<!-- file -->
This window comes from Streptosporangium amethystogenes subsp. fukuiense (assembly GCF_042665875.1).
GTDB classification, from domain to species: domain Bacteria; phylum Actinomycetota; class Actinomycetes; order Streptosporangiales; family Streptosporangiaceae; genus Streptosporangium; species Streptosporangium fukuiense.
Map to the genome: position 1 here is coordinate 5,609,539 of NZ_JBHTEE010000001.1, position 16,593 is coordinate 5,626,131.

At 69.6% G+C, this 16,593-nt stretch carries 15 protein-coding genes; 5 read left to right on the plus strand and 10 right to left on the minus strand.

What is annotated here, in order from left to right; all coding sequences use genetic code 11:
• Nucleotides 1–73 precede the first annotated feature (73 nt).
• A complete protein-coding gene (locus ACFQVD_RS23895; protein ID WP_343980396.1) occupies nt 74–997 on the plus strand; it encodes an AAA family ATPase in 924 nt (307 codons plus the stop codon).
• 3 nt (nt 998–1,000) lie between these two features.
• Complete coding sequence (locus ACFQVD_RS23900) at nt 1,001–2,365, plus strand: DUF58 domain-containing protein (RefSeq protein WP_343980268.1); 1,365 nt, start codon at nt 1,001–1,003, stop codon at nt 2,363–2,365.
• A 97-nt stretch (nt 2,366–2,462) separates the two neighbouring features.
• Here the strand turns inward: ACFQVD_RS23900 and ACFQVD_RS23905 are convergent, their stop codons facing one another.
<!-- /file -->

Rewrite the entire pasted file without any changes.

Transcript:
This window comes from Streptosporangium amethystogenes subsp. fukuiense (assembly GCF_042665875.1).
GTDB classification, from domain to species: domain Bacteria; phylum Actinomycetota; class Actinomycetes; order Streptosporangiales; family Streptosporangiaceae; genus Streptosporangium; species Streptosporangium fukuiense.
Map to the genome: position 1 here is coordinate 5,609,539 of NZ_JBHTEE010000001.1, position 16,593 is coordinate 5,626,131.

At 69.6% G+C, this 16,593-nt stretch carries 15 protein-coding genes; 5 read left to right on the plus strand and 10 right to left on the minus strand.

What is annotated here, in order from left to right; all coding sequences use genetic code 11:
• Nucleotides 1–73 precede the first annotated feature (73 nt).
• A complete protein-coding gene (locus ACFQVD_RS23895; protein ID WP_343980396.1) occupies nt 74–997 on the plus strand; it encodes an AAA family ATPase in 924 nt (307 codons plus the stop codon).
• 3 nt (nt 998–1,000) lie between these two features.
• Complete coding sequence (locus ACFQVD_RS23900) at nt 1,001–2,365, plus strand: DUF58 domain-containing protein (RefSeq protein WP_343980268.1); 1,365 nt, start codon at nt 1,001–1,003, stop codon at nt 2,363–2,365.
• A 97-nt stretch (nt 2,366–2,462) separates the two neighbouring features.
• Here the strand turns inward: ACFQVD_RS23900 and ACFQVD_RS23905 are convergent, their stop codons facing one another.